For example, if a company offers a set of training courses, and their local offices host a different set of training courses, the course directories and registration apps might be completely separate - found in different places, looking different, and requiring different information to sign up. There are organizational reasons why that happens, but the customer doesn’t care - they just want to take some training!

You may also find during this exercise that some products naturally work well together, feature-wise, and could be combined. But because they were built four years apart, they are completely separate.

Easier said than done

Updating multiple products to make them more standardized, more streamlined, and possibly in some cases combined - that’s a lot easier to type out than it is to do. This is obviously not a one- or two-sprint effort. This is a long-term, multi-year vision.

You run the risk of alienating customers if there are too many changes too quickly. Or if change management and communications aren’t on point. Or if you make interim changes that make things not work as expected. And you also run the risk of making the experience even more confusing in the short term.

It might be tempting to try to build an entire new platform in the background, and then launch it with a big, flashy bang. That is incredibly difficult and risky. For one thing, it’s an outsized amount of work that will consume your delivery team, meaning you won’t be able to roll out updates or new products in the meantime. And customers only wait so long.

For another thing, project managers know that as projects increase in scope, they increase exponentially in duration, cost, and risk. That kind of undertaking really isn’t advisable in nearly any circumstance.

Getting from here to there

So the real challenge here is in roadmapping a path from current to future state. In a way that’s achievable by the team and enjoyable for customers.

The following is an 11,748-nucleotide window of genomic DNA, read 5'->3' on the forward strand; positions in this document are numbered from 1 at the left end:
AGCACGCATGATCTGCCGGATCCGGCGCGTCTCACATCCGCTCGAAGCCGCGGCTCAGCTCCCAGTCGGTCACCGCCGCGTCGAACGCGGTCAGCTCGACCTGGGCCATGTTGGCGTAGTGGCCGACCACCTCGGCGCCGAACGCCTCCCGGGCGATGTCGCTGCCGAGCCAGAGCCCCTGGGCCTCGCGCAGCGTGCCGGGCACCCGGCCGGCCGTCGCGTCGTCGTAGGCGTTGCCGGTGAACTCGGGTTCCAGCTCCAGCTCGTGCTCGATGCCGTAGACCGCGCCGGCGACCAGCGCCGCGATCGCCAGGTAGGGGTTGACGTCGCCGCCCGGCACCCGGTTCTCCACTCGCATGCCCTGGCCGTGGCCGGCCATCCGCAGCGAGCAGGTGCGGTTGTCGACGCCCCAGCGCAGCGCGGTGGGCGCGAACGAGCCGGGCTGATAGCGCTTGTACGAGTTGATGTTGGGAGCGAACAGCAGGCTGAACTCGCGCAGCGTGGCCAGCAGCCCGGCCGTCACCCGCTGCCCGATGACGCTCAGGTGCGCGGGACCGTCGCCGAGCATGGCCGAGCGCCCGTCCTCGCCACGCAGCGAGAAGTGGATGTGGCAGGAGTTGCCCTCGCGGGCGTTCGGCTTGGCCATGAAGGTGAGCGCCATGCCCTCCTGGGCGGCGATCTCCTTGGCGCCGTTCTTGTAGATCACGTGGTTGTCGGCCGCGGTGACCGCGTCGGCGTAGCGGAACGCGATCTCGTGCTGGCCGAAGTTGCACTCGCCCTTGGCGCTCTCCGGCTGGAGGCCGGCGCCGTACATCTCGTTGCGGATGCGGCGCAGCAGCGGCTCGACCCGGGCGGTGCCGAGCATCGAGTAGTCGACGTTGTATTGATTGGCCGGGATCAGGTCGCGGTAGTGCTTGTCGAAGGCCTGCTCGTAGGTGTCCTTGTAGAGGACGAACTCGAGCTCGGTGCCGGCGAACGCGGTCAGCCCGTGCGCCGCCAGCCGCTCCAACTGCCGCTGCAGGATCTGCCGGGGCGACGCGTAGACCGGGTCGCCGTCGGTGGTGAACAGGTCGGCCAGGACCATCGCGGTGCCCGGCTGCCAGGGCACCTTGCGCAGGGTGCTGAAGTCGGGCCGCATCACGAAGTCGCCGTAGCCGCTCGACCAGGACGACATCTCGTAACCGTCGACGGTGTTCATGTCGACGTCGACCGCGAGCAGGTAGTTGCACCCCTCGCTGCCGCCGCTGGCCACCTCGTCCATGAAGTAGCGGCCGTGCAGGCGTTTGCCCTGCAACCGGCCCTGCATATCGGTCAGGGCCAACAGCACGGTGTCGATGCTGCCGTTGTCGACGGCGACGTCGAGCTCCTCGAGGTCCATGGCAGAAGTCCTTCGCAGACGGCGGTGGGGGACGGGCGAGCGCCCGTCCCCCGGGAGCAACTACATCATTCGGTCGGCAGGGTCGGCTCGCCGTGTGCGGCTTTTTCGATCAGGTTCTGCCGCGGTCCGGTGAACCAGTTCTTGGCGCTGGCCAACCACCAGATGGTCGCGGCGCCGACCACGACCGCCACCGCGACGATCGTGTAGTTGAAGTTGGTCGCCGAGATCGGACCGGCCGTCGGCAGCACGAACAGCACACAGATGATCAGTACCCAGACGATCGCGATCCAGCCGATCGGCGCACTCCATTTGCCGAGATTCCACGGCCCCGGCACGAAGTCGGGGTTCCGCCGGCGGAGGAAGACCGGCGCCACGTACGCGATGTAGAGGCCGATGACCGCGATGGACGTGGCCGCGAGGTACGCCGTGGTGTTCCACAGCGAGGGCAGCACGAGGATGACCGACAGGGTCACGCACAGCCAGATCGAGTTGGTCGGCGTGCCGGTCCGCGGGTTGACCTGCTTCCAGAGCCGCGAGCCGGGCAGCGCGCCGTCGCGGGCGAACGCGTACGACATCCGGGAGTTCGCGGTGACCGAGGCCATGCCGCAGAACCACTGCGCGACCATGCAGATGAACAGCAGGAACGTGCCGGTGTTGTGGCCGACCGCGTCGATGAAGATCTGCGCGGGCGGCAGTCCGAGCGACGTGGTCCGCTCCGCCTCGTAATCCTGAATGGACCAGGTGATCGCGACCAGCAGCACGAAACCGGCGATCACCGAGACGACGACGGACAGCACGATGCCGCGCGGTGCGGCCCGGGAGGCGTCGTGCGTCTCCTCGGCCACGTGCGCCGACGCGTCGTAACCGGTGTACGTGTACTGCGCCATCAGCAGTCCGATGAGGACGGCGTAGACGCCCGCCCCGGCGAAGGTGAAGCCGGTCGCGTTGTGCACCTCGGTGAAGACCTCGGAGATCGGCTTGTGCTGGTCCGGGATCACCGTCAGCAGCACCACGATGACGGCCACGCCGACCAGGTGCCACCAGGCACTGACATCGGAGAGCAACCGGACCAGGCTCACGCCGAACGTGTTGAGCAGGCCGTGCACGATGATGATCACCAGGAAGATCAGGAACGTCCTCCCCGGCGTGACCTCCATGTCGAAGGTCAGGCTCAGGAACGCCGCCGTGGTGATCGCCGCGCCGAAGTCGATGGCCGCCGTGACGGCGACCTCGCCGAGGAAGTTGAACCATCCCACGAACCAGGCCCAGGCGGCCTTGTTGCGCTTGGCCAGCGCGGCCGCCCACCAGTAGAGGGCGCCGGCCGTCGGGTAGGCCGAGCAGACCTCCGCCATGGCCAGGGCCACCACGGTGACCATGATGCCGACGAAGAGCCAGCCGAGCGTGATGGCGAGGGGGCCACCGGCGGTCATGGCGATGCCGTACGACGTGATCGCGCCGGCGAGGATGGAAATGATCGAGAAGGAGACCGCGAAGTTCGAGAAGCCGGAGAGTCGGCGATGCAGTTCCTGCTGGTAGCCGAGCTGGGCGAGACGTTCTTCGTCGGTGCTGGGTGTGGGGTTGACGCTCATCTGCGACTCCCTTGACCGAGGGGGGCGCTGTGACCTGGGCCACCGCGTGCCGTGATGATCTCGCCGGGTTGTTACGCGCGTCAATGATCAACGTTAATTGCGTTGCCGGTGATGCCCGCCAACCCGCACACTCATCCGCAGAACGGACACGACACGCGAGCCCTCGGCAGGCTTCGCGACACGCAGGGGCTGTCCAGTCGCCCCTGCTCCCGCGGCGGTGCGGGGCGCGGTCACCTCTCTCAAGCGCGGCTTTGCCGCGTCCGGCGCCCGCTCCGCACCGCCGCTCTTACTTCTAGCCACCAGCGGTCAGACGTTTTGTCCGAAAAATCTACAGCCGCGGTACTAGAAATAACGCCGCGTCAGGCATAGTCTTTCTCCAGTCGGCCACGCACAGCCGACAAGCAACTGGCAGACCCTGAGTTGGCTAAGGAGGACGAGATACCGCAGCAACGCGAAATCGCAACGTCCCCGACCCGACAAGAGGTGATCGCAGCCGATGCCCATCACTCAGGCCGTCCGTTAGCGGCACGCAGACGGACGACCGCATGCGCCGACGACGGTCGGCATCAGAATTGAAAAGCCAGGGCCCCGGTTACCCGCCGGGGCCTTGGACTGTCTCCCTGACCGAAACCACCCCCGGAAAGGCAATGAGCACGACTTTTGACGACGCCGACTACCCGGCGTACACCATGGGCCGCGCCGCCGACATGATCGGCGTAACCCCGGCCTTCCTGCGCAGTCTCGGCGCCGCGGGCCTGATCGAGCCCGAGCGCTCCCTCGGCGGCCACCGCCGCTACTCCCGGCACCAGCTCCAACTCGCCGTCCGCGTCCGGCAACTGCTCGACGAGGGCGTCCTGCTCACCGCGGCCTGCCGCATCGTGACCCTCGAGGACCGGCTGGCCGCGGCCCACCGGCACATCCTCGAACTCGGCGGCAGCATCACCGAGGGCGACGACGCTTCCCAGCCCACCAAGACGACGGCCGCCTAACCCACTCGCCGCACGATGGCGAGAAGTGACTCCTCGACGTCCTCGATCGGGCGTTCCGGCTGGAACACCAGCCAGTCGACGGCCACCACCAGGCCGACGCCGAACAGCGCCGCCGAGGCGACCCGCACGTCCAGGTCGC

As an aside - and I promise this is relevant - I used to do a lot of word games and puzzles. There’s a little word game that assigns you a five-letter word, and you have to morph it into a completely different word, one letter at a time. The catch is that each change must result in a real world. So you can do PLATE > PLANE > PLANT but you can’t do PLATE > PLATT > PLANT, because “platt” isn’t a word.

Your job in roadmapping is the same: make one change at a time (or realistically, a few changes), and each change must result in a viable, usable portfolio. Plan out where you want to end up, in broad strokes, and establish a game plan that makes smaller, discrete changes until you’ve reached your destination.

Maybe you institute a single design system for all products and migrate all products to it, THEN work on bringing them together. Maybe you can architect a unified back end and start moving certain pieces over behind the scenes. Maybe you go the “whole big platform” route, but launch that platform as just a single product, and only you know you'll be integrating other product functionality over time :)

So much to consider

The best approach depends on lots of factors, including team capability, customer needs, the current application architecture, and more. And communication - with your team and with customers - will be critical during the process.

This is not unlike rebuilding an engine while the car is driving, and it won't be easy. An experienced product or portfolio manager can sort through all the factors and work with the technical team to devise the best plan - and adapt to the inevitable challenges that pop up along the way.